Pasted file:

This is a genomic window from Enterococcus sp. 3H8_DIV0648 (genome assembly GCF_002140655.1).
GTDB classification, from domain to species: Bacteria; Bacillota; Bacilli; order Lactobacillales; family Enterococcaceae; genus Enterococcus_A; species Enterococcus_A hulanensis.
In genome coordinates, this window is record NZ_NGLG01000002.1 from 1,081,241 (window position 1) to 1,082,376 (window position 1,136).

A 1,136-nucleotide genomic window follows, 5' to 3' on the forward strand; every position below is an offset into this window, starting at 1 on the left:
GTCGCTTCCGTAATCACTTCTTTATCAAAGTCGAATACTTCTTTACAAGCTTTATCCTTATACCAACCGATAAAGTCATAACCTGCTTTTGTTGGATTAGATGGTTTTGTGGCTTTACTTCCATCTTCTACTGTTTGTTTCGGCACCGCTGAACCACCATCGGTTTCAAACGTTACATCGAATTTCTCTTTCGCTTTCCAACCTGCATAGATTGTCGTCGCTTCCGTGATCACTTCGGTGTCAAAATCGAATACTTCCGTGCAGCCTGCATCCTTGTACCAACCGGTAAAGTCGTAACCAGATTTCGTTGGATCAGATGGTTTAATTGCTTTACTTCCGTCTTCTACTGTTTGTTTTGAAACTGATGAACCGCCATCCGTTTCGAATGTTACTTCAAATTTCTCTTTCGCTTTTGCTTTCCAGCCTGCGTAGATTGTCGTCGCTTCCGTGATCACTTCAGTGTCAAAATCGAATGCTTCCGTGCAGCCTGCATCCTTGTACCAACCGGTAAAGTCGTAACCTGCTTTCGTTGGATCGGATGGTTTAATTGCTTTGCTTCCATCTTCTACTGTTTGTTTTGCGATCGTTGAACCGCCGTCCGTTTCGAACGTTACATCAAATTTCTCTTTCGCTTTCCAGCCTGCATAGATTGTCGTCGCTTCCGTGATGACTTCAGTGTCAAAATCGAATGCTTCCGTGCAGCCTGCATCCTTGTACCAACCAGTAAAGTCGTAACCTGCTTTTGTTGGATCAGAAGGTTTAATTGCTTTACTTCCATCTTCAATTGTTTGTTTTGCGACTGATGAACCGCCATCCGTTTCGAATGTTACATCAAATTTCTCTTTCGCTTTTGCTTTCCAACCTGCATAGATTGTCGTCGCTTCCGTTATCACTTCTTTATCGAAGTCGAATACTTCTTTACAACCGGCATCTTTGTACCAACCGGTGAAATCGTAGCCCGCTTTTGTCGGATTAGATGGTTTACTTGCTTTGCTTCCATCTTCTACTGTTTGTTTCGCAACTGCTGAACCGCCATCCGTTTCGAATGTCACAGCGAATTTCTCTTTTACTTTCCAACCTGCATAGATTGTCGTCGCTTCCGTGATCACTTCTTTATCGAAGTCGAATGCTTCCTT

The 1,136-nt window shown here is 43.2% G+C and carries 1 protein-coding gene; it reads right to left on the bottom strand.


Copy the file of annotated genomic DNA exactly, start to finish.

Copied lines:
This is a genomic window from Enterococcus sp. 3H8_DIV0648 (genome assembly GCF_002140655.1).
GTDB classification, from domain to species: Bacteria; Bacillota; Bacilli; order Lactobacillales; family Enterococcaceae; genus Enterococcus_A; species Enterococcus_A hulanensis.
In genome coordinates, this window is record NZ_NGLG01000002.1 from 1,081,241 (window position 1) to 1,082,376 (window position 1,136).

A 1,136-nucleotide genomic window follows, 5' to 3' on the forward strand; every position below is an offset into this window, starting at 1 on the left:
GTCGCTTCCGTAATCACTTCTTTATCAAAGTCGAATACTTCTTTACAAGCTTTATCCTTATACCAACCGATAAAGTCATAACCTGCTTTTGTTGGATTAGATGGTTTTGTGGCTTTACTTCCATCTTCTACTGTTTGTTTCGGCACCGCTGAACCACCATCGGTTTCAAACGTTACATCGAATTTCTCTTTCGCTTTCCAACCTGCATAGATTGTCGTCGCTTCCGTGATCACTTCGGTGTCAAAATCGAATACTTCCGTGCAGCCTGCATCCTTGTACCAACCGGTAAAGTCGTAACCAGATTTCGTTGGATCAGATGGTTTAATTGCTTTACTTCCGTCTTCTACTGTTTGTTTTGAAACTGATGAACCGCCATCCGTTTCGAATGTTACTTCAAATTTCTCTTTCGCTTTTGCTTTCCAGCCTGCGTAGATTGTCGTCGCTTCCGTGATCACTTCAGTGTCAAAATCGAATGCTTCCGTGCAGCCTGCATCCTTGTACCAACCGGTAAAGTCGTAACCTGCTTTCGTTGGATCGGATGGTTTAATTGCTTTGCTTCCATCTTCTACTGTTTGTTTTGCGATCGTTGAACCGCCGTCCGTTTCGAACGTTACATCAAATTTCTCTTTCGCTTTCCAGCCTGCATAGATTGTCGTCGCTTCCGTGATGACTTCAGTGTCAAAATCGAATGCTTCCGTGCAGCCTGCATCCTTGTACCAACCAGTAAAGTCGTAACCTGCTTTTGTTGGATCAGAAGGTTTAATTGCTTTACTTCCATCTTCAATTGTTTGTTTTGCGACTGATGAACCGCCATCCGTTTCGAATGTTACATCAAATTTCTCTTTCGCTTTTGCTTTCCAACCTGCATAGATTGTCGTCGCTTCCGTTATCACTTCTTTATCGAAGTCGAATACTTCTTTACAACCGGCATCTTTGTACCAACCGGTGAAATCGTAGCCCGCTTTTGTCGGATTAGATGGTTTACTTGCTTTGCTTCCATCTTCTACTGTTTGTTTCGCAACTGCTGAACCGCCATCCGTTTCGAATGTCACAGCGAATTTCTCTTTTACTTTCCAACCTGCATAGATTGTCGTCGCTTCCGTGATCACTTCTTTATCGAAGTCGAATGCTTCCTT

The 1,136-nt window shown here is 43.2% G+C and carries 1 protein-coding gene; it reads right to left on the bottom strand.